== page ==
Sure enough, the low outline of France was already visible. How long would it take to get there? Two hours? Three? Cassie pulled her coat around her and rested her forehead on the rail.
‘Are you all right, Miss Richardson?’ called the guide.
Cassie didn’t answer.
‘You know you are more exposed sitting on your own, there’s safety in numbers, you should stick with the group.’
But Cassie had no intention of sticking with the group. She didn’t know any of her travelling companions and she didn’t think she wanted to. Five young, unmarried ladies like herself, putting up with a ferry crossing, followed by a train journey through France, all to see the wonders of Italy. Still, it would be away from London – far away. She kept her head down.
The wind lifted the magazine and flung it at the guard rail. The pages fluttered noisily, like birds against the side of a cage. Cassie stamped on them with the heel of her lace-up boots and the pages lay still. She looked down at the cover. DEVONSHIRE SWEETHEART. She gave the magazine a swift kick. It flew under the guard rail and flapped chaotically towards the water – a gull with a broken wing. It floated for a second on the surface, then vanished.
Cassie sighed and sat up again. The waves were getting rougher and the coast of France was now appearing then disappearing in a rather alarming manner. She quickly shut her eyes.
‘Are you feeling unwell, Cassandra?’ The guide had struggled along the deck to check on her. A stocky lady, dressed head to toe in tweeds, the guide had a large, leathery face which looked rather yellow.
‘I am not feeling sea-sick,’ Cassie said, defiantly.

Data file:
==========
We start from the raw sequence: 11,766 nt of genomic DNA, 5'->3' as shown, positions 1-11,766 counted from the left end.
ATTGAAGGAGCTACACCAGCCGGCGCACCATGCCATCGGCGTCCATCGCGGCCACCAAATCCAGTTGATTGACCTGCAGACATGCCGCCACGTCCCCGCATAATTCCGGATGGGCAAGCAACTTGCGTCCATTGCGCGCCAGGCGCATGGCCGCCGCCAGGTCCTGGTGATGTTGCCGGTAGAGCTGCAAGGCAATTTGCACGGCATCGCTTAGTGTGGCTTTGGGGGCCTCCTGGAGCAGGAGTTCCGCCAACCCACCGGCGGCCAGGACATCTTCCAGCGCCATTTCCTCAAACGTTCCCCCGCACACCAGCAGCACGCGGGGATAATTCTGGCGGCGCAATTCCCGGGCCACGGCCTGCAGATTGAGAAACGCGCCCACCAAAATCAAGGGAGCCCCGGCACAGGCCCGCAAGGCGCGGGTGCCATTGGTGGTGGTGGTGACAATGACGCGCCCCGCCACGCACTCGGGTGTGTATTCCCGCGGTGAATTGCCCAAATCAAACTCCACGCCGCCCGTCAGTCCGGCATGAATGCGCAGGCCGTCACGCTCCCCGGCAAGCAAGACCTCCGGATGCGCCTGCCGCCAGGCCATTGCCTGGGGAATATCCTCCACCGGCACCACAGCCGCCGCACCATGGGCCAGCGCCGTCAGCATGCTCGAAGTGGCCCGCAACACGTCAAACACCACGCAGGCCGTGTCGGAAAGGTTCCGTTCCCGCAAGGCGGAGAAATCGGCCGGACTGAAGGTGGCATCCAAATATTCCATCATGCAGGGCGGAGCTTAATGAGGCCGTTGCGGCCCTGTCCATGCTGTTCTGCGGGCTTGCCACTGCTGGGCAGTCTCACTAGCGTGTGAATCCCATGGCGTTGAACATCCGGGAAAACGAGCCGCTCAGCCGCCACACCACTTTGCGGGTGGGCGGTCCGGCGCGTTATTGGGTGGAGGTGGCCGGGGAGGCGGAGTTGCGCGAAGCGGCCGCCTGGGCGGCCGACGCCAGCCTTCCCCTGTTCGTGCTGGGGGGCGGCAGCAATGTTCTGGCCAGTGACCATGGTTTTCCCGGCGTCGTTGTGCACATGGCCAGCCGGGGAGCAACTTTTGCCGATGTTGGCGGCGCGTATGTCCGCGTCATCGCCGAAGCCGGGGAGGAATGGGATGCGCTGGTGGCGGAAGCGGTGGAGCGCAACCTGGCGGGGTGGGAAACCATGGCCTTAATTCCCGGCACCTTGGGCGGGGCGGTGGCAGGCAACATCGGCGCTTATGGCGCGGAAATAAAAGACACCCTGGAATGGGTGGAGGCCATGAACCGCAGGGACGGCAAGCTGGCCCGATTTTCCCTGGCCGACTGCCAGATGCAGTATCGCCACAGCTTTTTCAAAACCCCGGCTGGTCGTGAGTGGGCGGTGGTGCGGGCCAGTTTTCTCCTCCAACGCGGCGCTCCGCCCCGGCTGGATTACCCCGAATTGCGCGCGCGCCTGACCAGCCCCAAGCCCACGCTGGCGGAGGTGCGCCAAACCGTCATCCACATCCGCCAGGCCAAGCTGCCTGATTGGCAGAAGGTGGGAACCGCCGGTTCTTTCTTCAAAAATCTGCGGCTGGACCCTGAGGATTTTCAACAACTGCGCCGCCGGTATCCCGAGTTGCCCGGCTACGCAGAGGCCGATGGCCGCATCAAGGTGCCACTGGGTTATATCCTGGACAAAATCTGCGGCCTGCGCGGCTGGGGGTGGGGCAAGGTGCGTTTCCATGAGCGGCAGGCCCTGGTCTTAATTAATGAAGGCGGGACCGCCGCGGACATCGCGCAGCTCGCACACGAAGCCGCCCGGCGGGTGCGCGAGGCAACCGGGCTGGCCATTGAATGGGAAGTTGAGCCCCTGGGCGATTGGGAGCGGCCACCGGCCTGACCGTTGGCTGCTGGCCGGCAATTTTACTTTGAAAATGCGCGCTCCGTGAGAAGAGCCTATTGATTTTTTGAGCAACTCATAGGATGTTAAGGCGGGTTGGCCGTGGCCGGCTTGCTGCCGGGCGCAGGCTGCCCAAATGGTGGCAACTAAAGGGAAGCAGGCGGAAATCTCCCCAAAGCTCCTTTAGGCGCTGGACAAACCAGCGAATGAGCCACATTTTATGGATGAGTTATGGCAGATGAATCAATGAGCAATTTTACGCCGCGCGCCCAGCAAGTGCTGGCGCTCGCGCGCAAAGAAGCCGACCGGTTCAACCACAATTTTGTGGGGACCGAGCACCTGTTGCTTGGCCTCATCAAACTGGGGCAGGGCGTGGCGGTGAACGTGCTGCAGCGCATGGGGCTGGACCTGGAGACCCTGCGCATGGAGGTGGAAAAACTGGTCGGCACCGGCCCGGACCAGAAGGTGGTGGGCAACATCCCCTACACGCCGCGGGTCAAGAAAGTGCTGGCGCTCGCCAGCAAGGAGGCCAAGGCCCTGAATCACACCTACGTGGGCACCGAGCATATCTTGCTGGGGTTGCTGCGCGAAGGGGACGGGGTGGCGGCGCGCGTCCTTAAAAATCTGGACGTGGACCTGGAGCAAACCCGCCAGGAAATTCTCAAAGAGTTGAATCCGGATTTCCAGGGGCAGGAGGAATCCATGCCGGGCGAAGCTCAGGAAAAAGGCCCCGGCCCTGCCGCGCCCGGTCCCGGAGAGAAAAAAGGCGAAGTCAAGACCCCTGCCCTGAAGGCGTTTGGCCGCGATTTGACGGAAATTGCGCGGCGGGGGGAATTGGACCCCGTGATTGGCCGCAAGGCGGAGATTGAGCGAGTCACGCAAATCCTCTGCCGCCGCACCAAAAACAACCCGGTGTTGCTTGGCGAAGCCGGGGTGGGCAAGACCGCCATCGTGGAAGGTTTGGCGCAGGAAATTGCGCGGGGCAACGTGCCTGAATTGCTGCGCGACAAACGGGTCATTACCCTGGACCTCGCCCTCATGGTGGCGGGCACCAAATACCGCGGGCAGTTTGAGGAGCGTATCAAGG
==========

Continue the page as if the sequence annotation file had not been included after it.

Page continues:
‘Then you are the only one.’
‘I am not feeling sick,’ repeated Cassie and she glared at the older lady until she retreated down the deck, staggering back towards the others.
No, she didn’t feel sick, or at least no sicker than she had felt in London, just before she left. The city had grown terribly oppressive in recent days and Cassie knew that if she didn’t get away for a bit, she would burst. Besides, England was so dull; Italy was bound to be exciting – in Italy, she could blossom. She glanced at the gaggle of girls. There would be no one to cramp her style in Italy.
About the Author:
Liz is a writer, a Creative Writing teacher and an Art photographer. She lives in the Highlands of Scotland with a view of the sea. Her love of images influences her writing.
Her debut novel, ‘The Wrong Envelope’, is a romantic comedy, set in 1920 in Devon, England. It tells the story of Bernard, an impulsive artist and Evie, his beautiful post lady. You can watch the trailer on this page, under ‘Videos’. Light and witty, and full of twists and turns, ‘The Wrong Envelope’ captures the spirit of another age – when letters could change lives.
The sequel, ‘The Wrong Direction’, follows Evie and Bernard to London, and charts their further adventures in Mayfair’s high society. Wild parties, flirtatious models, jealous friends – Bernard and Evie must negotiate many twists and turns if they are to hold on to each other.